Drama, on the other hand, gives one the confidence to stand up and present in front of people, but it is also a robust communication base. At F/NE, we believe that the future of strategic marketing is in the convergence of science and art, and I am very fortunate to have studied both.

Here, Fine explains how SA’s health communications differ from the rest of Africa and indeed the rest of the world, with insights into what the future holds based on current trends in healthcare advertising…

Let’s start at the very beginning – share the context of how and why you started the business, initially as Fine Healthcare and significant changes to operations since then.

While living in New York in 1999 I worked in healthcare marketing and communication, and very quickly realised its importance and how it was such a specialised, underserviced area of marketing in South Africa at that time. So, I came home to start Fine Healthcare, with the vision of empowering South Africans, healthcare workers and doctors with health information and education.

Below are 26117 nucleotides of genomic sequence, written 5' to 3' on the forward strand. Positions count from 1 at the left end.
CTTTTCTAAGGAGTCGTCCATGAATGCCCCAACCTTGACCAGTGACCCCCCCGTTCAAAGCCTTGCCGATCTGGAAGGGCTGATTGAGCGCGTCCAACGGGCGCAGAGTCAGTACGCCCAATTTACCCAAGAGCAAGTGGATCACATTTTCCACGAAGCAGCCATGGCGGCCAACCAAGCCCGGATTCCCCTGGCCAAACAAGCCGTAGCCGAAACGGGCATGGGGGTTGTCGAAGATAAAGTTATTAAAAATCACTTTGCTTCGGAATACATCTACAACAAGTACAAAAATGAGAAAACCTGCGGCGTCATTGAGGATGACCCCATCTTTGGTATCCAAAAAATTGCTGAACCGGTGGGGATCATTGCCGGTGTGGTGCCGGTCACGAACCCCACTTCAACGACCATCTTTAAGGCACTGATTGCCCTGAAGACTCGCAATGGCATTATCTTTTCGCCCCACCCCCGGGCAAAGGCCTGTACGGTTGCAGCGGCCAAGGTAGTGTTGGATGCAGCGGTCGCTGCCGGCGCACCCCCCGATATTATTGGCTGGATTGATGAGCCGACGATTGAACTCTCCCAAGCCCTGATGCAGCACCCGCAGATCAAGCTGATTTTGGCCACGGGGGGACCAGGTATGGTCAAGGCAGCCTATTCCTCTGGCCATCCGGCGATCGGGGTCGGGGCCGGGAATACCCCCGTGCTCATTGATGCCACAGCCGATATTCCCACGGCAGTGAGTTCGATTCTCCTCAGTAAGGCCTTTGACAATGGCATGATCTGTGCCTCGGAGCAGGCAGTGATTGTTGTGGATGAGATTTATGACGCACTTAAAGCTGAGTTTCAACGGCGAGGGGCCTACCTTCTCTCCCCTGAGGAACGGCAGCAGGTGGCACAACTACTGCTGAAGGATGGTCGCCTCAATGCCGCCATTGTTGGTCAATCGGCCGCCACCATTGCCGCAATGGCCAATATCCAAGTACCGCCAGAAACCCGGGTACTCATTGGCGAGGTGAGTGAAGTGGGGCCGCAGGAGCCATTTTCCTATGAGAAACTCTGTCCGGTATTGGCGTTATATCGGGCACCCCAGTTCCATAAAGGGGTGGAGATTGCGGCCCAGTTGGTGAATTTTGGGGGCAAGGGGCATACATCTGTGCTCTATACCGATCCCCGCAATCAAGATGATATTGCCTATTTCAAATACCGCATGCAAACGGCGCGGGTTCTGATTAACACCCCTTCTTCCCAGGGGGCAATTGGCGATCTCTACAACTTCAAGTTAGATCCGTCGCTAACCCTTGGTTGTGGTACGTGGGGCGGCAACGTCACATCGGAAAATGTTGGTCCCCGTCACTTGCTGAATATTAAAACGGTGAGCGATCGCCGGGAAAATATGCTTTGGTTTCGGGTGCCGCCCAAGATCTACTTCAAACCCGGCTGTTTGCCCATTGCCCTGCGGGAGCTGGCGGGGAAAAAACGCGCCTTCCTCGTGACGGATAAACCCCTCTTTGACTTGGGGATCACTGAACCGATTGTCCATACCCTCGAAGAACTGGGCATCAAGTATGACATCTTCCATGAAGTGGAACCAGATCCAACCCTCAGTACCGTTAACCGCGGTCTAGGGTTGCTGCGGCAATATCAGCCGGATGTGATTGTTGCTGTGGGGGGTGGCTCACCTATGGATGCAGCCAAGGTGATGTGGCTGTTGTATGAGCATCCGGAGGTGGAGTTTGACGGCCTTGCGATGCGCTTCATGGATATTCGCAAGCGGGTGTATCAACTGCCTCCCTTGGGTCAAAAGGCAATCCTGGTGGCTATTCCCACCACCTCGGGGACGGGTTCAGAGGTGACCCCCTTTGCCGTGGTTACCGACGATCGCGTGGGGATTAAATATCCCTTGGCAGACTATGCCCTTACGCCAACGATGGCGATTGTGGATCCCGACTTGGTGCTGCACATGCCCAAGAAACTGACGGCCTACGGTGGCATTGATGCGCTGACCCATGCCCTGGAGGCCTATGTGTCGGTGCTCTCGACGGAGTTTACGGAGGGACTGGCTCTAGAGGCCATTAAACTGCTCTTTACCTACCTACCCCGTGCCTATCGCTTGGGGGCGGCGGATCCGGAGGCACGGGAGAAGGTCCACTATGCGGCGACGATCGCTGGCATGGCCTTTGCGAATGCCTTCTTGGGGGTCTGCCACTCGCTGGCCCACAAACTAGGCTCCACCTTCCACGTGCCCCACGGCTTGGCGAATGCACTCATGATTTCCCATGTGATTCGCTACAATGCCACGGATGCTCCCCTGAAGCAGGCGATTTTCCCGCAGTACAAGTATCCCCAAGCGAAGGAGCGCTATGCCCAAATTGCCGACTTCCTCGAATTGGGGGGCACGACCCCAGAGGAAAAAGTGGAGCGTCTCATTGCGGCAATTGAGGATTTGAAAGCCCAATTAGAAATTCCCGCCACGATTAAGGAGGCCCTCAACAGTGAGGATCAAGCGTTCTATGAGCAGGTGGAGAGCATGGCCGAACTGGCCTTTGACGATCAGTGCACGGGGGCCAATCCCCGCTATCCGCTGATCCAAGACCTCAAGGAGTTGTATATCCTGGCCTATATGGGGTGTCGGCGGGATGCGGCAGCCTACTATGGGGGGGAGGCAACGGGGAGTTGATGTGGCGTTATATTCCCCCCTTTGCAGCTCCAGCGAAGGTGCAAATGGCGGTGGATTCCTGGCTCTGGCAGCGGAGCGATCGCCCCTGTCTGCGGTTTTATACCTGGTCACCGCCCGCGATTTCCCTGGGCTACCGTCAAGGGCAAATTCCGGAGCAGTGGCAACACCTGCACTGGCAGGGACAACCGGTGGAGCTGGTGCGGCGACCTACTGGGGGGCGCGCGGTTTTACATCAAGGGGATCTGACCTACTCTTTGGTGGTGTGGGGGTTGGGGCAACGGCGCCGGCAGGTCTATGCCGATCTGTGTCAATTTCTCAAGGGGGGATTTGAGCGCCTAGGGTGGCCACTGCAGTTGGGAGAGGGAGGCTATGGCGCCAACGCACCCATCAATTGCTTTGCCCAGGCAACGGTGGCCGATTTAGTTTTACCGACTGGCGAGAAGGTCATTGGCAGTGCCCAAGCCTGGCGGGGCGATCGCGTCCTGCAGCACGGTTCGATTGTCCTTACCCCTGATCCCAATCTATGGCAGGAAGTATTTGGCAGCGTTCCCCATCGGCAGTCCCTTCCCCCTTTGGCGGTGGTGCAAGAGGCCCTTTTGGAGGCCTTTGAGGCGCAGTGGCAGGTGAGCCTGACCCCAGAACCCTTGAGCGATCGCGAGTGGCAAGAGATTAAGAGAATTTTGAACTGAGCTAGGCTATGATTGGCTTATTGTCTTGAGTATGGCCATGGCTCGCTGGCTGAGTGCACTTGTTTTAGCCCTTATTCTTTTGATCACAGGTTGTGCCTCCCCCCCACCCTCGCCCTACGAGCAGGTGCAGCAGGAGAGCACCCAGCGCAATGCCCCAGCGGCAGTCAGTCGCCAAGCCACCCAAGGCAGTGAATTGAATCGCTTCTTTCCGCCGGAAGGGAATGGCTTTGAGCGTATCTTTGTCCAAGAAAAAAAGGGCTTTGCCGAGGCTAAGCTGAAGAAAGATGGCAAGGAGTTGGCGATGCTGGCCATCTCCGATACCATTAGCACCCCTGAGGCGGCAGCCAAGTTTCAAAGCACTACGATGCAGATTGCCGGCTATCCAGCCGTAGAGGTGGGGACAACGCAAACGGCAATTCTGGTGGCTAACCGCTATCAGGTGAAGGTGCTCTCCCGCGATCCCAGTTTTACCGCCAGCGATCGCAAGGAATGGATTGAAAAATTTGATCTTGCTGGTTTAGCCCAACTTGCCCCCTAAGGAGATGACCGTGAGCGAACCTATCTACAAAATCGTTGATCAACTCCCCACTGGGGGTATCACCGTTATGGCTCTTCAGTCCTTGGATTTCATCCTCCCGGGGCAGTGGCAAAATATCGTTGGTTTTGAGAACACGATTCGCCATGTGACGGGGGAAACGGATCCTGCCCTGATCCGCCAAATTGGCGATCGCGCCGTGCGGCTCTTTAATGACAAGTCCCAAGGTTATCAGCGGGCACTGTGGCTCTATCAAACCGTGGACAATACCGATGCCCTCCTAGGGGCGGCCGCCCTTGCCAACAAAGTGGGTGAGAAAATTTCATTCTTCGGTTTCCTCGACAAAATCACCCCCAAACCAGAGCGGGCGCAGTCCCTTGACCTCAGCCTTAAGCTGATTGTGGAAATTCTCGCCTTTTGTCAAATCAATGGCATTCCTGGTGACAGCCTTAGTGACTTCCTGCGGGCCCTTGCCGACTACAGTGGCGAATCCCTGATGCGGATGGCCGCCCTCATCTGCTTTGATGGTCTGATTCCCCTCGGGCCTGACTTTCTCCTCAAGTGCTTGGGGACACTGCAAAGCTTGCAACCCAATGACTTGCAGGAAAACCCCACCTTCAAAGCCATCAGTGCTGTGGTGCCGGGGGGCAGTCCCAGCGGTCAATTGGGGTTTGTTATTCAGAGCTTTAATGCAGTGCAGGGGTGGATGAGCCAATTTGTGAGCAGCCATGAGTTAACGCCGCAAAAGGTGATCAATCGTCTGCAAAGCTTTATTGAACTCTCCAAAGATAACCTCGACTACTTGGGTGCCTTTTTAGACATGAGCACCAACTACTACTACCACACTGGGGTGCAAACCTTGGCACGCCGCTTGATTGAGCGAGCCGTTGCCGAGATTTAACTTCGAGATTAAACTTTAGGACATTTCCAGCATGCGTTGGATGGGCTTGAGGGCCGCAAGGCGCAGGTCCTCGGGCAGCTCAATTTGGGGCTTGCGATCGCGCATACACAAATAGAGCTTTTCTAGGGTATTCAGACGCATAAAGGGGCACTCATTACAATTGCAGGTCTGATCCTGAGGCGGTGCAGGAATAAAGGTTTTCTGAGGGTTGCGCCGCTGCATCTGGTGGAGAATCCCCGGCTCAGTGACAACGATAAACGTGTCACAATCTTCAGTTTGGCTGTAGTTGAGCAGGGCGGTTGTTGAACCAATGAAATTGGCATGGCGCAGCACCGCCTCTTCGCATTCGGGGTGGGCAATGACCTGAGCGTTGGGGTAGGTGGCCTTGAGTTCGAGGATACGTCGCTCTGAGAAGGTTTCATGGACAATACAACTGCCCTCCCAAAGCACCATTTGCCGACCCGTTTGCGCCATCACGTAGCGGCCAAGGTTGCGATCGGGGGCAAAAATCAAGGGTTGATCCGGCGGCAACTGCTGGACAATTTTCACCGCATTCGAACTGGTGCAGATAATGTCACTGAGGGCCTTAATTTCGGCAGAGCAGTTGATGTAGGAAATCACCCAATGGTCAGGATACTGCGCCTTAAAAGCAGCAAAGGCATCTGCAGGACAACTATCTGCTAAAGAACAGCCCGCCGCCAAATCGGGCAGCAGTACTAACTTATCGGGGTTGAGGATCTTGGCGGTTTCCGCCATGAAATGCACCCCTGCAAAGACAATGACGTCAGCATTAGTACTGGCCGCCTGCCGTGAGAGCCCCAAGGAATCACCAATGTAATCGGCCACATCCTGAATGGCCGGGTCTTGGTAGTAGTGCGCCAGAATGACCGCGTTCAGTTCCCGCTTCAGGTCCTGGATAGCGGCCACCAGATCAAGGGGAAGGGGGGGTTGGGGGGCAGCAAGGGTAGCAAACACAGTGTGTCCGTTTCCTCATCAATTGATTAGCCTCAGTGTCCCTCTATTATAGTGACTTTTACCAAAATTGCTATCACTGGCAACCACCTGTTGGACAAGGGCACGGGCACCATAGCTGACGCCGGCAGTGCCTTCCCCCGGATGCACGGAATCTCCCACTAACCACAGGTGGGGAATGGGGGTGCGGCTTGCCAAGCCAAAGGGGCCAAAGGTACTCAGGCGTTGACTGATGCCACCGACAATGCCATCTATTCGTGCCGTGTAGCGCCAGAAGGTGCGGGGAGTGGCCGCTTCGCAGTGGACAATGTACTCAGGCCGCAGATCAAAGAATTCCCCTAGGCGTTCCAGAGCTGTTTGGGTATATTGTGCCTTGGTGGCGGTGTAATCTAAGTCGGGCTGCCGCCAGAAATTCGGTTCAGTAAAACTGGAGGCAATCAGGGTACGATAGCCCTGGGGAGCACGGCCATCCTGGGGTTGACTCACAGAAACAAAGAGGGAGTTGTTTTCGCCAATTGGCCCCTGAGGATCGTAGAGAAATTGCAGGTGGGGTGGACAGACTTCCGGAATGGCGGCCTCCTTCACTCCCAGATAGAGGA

We have been working with multinational and local clients for 20 years and have helped build clients’ brands from across the healthcare value chain, from pharmaceutical companies to hospital groups, funders and NGOs alike.

About 15 years into our journey, we realised that the skill of understanding complex information in regulated industries, simplifying that information and turning it into engaging communication, was a skillset that was sought after in other complex and regulated industries.

So, we rebranded and restructured into F/NE Group Global, a strategic communications consultancy that now serves global and local brands across multiple industries.